Skip to main content

Get your snowblower ready for winter

Be prepared when the snow flies

By |

Photos by Bruce Murray/VisionFire

The key to having a snowblower that starts right up in winter
is to have stored it properly in spring. That and checking
for rodents.

“Rodents love to build nests in the boxes of snowblowers” says Peter Keddy of Bay Equipment Rentals in Upper Tantallon, N.S. “I could show you pictures that would absolutely blow your mind. We crack them open and—here’s your problem bud.”

Deryl Peters, manager at Dave’s Snowmobile Repair in Warren Grove, P.E.I., also sees rodent nests in snowblowers, but says a much more common problem is moisture in fuel. 

“Old gas is the biggest problem we see. Untreated fuel,” he says. When he’s looking at a snowmobile that won’t start, “Nine times out of 10 we find water in the fuel system: moisture and condensation.”

Over time, fuel draws moisture, and it doesn’t take much to bring your snowblower to a stop. A drop of moisture in the carburetor bowl will do it, Keddy says. “Moisture collects in that bowl, which basically turns into water droplets. And a single water droplet will cause it to stop running. With the heat and humidity we’re having right now, metal sweats and that moisture gets into the fuel.”

The best way to avoid this problem? Store your snowblower with premium gas and use enough stabilizer. Premium fuel is higher in octane, burns at a lower temperature (which is easier on the engine) and it doesn’t contain ethanol, which attracts more moisture.

Peters says even if you run the snowblower to empty before storing it, you still need stabilizer, because “there is still fuel in the system. Your fuel line and carburetor still have gas in them.” He adds that an alternative is the canned fuel some high-end manufacturers make, which has a two-to-three-year shelf life.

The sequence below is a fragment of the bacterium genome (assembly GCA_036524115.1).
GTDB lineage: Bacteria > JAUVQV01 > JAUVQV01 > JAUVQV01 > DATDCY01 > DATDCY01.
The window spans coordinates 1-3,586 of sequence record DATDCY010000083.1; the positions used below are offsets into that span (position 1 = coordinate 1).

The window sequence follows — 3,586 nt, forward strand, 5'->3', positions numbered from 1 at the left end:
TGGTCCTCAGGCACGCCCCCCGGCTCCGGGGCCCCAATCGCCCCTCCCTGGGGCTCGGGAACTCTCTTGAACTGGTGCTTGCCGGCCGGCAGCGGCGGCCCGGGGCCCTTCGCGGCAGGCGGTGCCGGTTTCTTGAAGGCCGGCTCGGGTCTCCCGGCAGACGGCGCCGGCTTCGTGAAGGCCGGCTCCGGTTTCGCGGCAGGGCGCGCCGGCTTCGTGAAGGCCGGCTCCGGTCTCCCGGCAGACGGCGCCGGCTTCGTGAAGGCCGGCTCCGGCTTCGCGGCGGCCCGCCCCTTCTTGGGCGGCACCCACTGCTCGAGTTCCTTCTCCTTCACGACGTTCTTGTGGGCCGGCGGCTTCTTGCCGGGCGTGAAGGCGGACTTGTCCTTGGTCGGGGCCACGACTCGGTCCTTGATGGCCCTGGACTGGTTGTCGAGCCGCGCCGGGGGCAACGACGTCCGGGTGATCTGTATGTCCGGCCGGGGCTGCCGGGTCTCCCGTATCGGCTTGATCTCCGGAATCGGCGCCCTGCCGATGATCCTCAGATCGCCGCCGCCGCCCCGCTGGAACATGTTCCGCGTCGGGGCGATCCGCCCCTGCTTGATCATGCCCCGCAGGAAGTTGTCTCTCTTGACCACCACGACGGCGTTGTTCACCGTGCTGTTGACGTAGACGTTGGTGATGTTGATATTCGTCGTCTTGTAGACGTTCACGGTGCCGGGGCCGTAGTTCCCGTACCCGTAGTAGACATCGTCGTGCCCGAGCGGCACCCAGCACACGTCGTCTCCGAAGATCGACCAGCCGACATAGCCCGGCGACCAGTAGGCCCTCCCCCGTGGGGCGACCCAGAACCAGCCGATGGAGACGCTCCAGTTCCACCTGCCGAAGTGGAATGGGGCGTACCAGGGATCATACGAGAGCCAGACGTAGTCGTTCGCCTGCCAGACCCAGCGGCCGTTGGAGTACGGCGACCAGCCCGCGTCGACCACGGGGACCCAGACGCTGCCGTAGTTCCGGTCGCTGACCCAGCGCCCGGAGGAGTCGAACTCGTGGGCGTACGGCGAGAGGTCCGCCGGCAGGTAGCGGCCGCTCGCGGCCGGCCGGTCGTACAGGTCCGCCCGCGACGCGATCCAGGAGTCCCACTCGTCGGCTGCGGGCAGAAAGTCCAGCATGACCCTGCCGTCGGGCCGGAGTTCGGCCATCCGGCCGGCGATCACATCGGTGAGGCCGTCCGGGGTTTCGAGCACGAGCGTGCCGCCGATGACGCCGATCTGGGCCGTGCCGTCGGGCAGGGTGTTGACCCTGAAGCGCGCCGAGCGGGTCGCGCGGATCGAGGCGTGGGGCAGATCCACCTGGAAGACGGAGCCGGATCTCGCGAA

Keddy says snowblowers are pretty “basic” and that you may be able to fix simple problems on your own. “The first step I always tell everybody is bleed the carburetor and make sure there’s no water in it. Second step, change the sparkplug. Now, if you’ve got a new sparkplug and fresh fuel and it still doesn’t go, then you have to start digging.”

If you did store your snowblower properly and it starts up, congratulations! There are still a few checks you should do before the snow flies though. Peters says, “Change the oil, check your drive system, check your belts [to make sure they are not dried, cracked, or excessively worn], check all your bushings and cables, and make sure you’re good to go.”

And one more thing: “You should definitely pull the covers and inspect to make sure there’s no rodents that have taken up occupancy,” Peters says.

East Coast Living